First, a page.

The picture that emerges here is of a stratum of the Washington press corps less interested in the sort of journalistic privilege that serves the public interest than in the kind of privileged access that ensures prominent bylines and good airplay.
And in the baseball doping BALCO case (SF Chronicle's Mark Fainaru-Wada and Lance Williams, who accepted leaked grand jury testimony from defense attorney Troy Ellerman; Ellerman then went out and argued that the ensuing publicity would deny his client a fair trial):
To assert any form of journalistic privilege in a situation like that is something far worse than moral obtuseness. Conspiring with somebody you know is actively perverting the administration of justice to your mutual advantage is a betrayal of the public interest whose protection is the only basis on which journalistic privilege of any sort has a right to assert itself.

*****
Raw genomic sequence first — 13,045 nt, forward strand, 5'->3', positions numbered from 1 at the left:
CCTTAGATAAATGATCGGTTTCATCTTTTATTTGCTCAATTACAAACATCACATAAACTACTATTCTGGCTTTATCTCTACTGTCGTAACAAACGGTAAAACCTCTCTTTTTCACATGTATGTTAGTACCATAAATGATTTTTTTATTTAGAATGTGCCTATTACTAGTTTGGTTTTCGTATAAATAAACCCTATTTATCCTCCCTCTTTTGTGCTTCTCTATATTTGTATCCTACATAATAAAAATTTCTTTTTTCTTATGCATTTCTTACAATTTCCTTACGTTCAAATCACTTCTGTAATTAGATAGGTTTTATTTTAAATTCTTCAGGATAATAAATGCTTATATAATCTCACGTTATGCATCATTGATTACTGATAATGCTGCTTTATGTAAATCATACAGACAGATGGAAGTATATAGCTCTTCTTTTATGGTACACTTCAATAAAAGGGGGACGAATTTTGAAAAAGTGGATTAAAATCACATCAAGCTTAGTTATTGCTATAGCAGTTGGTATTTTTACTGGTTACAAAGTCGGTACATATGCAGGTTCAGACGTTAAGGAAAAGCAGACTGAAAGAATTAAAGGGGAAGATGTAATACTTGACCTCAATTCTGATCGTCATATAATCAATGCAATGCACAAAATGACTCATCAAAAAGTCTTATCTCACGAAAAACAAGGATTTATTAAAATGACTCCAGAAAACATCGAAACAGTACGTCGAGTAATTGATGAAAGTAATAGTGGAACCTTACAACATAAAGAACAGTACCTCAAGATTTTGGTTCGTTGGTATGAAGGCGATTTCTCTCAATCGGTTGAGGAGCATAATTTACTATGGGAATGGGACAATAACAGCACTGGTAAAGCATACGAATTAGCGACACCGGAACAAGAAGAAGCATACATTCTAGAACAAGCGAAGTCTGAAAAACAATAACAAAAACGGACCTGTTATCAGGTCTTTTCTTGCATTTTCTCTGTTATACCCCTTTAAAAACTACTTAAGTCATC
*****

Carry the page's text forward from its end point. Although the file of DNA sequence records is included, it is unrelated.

If it isn't yet clear:
Journalists consumed with a self-interest so strong that it makes them the willing dupes of manipulative sources report what they're meant to report and not the information the public has a right to know.
...both the Libby trial and BALCO case can be seen as the indictment of the kind of journalism that asserts the right to protect its sources, to protect the public interest, but to conceal its own self-interested shortcomings.